Private equity giants Blackstone Group and Kohlberg Kravis Roberts & Co’s upcoming earnings announcements will likely focus on the pace they are investing money, as leveraged buyout deals finally start to resurface.
Worldwide private equity backed-dealflow has doubled so far this year compared to last year, totaling $162 billion as of October 18, according to recent Thomson Reuters data.
Private equity firms are under pressure to invest billions of dollars raised over the past few years, with some funds facing deadlines on their investment periods. That, along with improved financing markets has spurred recent deal activity.
Buyout firms have been circling assets such as hard drive maker Seagate Technology and beauty firm Regis Corp while Bain Capital recently clinched a $1.8 billion deal to buy children’s clothing maker Gymboree Corp and Carlyle is in talks to buy communications cable maker CommScope for $3 billion.
Blackstone, itself in the process of trying to buy U.S. power company Dynegy Inc (DYN.N), in September said that the debt markets have recovered to such an extent that it should be possible for a $10 billion leveraged buyout deal to happen soon.
Analysts at Oppenheimer estimate that private equity firms have put more than two-and-a-half times the amount of money to work in the year-to-date than they did last year.
Oppenheimer analysts note that this part of the economic cycle sees private equity firms investing capital rather than “harvesting” it, with exits — such as by either initial public offerings or sales — still minimal.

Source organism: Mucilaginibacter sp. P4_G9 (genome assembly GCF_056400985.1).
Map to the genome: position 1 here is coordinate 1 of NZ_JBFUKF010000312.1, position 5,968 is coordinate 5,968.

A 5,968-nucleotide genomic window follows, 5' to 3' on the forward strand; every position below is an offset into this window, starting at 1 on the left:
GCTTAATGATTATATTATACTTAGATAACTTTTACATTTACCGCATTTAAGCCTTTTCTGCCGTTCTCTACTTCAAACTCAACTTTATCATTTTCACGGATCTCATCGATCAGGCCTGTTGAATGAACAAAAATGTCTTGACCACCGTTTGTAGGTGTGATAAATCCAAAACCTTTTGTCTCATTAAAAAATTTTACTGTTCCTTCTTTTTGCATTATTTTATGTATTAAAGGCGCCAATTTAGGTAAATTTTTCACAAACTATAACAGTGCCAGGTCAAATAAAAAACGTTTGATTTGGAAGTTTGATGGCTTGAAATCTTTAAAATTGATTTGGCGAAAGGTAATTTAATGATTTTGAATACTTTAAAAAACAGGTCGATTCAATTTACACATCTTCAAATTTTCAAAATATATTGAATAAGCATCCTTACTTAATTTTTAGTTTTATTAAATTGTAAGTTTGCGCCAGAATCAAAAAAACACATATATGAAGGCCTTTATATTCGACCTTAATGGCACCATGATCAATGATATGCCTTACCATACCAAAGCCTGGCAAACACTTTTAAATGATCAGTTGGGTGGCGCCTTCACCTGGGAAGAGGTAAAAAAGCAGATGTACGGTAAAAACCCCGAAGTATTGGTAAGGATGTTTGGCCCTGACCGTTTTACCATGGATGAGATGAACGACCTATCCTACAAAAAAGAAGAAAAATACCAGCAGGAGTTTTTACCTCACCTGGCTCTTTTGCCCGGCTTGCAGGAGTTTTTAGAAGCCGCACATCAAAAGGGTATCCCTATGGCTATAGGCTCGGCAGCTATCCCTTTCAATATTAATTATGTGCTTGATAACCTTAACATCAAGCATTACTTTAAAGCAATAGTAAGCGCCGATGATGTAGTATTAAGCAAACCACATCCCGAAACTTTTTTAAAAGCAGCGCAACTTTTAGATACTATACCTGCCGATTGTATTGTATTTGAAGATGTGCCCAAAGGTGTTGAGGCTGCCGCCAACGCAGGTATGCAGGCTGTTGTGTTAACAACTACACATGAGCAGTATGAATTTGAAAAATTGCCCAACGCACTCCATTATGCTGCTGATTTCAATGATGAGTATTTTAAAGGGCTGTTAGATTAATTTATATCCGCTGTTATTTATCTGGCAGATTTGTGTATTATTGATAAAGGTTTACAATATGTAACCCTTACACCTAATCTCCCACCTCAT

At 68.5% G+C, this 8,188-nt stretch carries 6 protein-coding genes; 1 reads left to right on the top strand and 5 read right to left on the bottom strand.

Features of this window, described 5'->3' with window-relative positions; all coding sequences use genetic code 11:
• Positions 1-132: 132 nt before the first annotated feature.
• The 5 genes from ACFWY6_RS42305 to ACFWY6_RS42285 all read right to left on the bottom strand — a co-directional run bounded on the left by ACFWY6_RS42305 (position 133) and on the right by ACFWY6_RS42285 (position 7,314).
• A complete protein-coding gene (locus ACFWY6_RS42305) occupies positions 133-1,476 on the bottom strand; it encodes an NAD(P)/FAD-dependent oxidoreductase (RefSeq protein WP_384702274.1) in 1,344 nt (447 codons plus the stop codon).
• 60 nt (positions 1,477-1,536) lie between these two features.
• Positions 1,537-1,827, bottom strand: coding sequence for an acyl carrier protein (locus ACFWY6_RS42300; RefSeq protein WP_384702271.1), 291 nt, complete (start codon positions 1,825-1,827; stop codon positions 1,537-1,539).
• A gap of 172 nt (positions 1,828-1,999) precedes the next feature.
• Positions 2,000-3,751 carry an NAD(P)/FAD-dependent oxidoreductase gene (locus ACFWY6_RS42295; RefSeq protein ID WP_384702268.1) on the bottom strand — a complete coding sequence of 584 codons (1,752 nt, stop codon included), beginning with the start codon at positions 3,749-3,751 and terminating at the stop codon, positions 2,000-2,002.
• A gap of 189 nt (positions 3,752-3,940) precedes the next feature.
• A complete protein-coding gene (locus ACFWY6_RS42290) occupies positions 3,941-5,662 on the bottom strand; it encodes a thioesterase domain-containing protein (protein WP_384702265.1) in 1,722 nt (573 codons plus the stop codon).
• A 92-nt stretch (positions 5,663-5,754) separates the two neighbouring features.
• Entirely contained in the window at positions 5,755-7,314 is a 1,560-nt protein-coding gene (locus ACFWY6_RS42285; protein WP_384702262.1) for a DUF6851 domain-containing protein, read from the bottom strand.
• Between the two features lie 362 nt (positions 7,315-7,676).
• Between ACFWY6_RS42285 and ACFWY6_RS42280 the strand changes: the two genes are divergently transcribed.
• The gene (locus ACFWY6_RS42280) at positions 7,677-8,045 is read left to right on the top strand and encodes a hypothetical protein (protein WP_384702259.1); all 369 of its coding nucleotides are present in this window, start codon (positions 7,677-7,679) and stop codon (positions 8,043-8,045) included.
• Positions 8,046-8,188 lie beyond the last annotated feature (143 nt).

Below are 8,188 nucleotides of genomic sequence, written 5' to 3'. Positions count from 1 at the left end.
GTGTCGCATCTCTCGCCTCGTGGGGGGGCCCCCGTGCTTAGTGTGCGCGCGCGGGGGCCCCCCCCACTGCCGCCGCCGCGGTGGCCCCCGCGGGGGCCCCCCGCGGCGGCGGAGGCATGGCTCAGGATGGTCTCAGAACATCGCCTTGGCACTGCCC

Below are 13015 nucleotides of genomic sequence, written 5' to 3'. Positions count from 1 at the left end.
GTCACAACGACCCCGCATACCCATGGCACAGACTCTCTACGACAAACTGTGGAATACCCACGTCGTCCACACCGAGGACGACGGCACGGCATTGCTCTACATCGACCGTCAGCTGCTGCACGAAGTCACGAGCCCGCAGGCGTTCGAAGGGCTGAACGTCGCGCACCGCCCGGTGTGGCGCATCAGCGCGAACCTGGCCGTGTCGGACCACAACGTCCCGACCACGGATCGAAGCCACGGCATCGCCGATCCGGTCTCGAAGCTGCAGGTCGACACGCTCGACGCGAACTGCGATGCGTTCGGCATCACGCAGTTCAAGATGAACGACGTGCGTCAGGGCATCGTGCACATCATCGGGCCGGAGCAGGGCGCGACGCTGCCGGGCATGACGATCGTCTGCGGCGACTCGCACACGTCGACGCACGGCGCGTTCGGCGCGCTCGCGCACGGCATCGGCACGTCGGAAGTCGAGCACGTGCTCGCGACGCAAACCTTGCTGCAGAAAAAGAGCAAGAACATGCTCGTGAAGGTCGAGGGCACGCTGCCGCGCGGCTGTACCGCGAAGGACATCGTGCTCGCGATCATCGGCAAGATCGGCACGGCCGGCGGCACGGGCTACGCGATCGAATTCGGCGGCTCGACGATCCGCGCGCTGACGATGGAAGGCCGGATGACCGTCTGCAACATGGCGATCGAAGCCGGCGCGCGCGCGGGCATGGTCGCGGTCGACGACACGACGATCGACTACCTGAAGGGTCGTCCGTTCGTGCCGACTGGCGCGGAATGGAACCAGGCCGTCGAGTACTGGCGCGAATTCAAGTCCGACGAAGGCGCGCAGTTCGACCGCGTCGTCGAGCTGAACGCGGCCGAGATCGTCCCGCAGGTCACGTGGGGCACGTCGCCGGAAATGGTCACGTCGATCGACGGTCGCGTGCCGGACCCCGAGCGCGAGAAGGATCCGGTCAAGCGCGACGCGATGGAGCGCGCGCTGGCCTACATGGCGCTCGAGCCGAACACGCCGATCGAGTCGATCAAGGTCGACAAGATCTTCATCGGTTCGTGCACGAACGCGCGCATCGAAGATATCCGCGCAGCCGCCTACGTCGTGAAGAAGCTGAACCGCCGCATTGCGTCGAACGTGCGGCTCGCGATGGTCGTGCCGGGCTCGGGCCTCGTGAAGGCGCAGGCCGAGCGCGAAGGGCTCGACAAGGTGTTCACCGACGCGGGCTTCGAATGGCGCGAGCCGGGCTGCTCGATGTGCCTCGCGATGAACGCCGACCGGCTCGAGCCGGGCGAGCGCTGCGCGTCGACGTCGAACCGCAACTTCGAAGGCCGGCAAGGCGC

That means that distributions — or payouts — to investors for the rest of 2010 and early 2011 are likely to be modest, the research said, but should be substantially higher by 2012.
Buyout firms have also been working on expanding their businesses further beyond the mature Western economies in the past quarter, and there is likely to be investor interest in which emerging markets are in favor.
Blackstone in September made a large bet on the fast-growing Brazilian economy by striking a deal to buy a 40 percent stake in Brazilian private equity firm Patria Investimentos.
KKR recently offered up to $1.73 billion for Australian fund manager Perpetual. KKR is also expanding into new areas in the U.S. with the recent acquisition of nine members of Goldman Sachs Group Inc’s proprietary trading team, giving it an opportunity to expand into the potentially lucrative long/short hedge fund space.
Blackstone is scheduled to announce third quarter results on Thursday and KKR will report on Nov 3.
EARNINGS EXPECTED STABLE
Oppenheimer analysts expect core net fee-related earnings from private equity firms to be stable, and economic net income to be strong.
ENI, a measure of profitability which private equity firms prefer to use and that analysts follow, strips out items such as noncash charges for vesting equity-based compensation and the amortization of intangible assets.
Analysts on average expect Blackstone to report adjusted ENI per share of 25 cents; up from 18 cents reported in the second quarter of 2010 and the same as 25 cents a year ago, according to Starmine.
Investors will also be looking for any update on fundraising.
Blackstone, which has about $15 billion to invest in its private equity business, recently raised a sixth buyout fund of about $13.5 billion, and expects that it will finish investing its $21 billion fifth buyout fund in the coming months.
Kohlberg Kravis Roberts said in August that it expects to start fundraising for its next private equity fund sometime in the next few quarters.
Investors have been anticipating KKR raising a new fund for more than a year, but do not expect it to be close to the size of the global $18 billion buyout fund it raised in 2006. KKR has about $5 billion left to spend from that fund, it told analysts in August.